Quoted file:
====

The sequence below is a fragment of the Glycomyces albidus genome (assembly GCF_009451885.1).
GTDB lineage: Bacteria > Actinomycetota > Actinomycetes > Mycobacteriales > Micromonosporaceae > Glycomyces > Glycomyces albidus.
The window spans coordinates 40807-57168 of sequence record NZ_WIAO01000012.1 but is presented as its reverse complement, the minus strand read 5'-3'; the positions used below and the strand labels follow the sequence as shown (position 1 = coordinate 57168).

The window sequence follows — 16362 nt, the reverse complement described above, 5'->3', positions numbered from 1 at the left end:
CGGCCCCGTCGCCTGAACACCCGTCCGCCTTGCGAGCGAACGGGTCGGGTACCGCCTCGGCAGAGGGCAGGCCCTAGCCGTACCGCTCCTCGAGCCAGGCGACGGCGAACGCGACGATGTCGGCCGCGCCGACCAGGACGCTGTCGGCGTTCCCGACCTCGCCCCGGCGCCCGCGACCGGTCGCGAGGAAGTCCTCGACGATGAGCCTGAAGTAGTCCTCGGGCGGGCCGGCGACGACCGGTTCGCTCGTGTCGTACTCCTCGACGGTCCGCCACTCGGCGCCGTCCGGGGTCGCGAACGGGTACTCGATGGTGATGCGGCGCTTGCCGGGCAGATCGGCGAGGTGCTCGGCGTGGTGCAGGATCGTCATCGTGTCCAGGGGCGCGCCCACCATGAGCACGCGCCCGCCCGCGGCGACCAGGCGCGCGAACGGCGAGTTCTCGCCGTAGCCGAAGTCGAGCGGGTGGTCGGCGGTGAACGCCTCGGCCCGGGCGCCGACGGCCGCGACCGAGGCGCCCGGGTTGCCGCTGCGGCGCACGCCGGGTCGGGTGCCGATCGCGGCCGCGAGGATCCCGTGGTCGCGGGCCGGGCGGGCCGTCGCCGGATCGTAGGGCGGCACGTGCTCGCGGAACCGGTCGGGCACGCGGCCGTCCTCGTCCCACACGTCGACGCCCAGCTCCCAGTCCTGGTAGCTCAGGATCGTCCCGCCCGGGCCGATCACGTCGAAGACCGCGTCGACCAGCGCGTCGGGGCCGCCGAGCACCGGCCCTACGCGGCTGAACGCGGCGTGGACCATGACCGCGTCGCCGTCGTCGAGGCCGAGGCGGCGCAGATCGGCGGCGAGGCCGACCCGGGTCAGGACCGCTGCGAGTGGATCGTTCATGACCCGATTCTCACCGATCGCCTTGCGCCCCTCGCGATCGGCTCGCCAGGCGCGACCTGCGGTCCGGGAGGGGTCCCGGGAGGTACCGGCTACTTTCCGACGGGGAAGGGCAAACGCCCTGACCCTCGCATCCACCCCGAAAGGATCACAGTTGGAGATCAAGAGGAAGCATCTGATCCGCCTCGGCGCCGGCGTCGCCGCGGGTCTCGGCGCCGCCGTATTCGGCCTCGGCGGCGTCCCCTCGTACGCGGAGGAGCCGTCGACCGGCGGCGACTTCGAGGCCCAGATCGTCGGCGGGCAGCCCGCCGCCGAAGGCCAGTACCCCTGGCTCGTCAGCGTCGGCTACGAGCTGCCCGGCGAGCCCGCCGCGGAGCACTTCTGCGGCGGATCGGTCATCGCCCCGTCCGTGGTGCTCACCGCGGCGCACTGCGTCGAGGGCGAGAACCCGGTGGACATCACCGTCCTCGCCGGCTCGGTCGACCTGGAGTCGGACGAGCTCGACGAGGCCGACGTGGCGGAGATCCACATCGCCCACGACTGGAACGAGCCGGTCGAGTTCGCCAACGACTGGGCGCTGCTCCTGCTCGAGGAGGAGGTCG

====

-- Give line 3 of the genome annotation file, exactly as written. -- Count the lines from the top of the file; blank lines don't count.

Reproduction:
The window spans coordinates 40807-57168 of sequence record NZ_WIAO01000012.1 but is presented as its reverse complement, the minus strand read 5'-3'; the positions used below and the strand labels follow the sequence as shown (position 1 = coordinate 57168).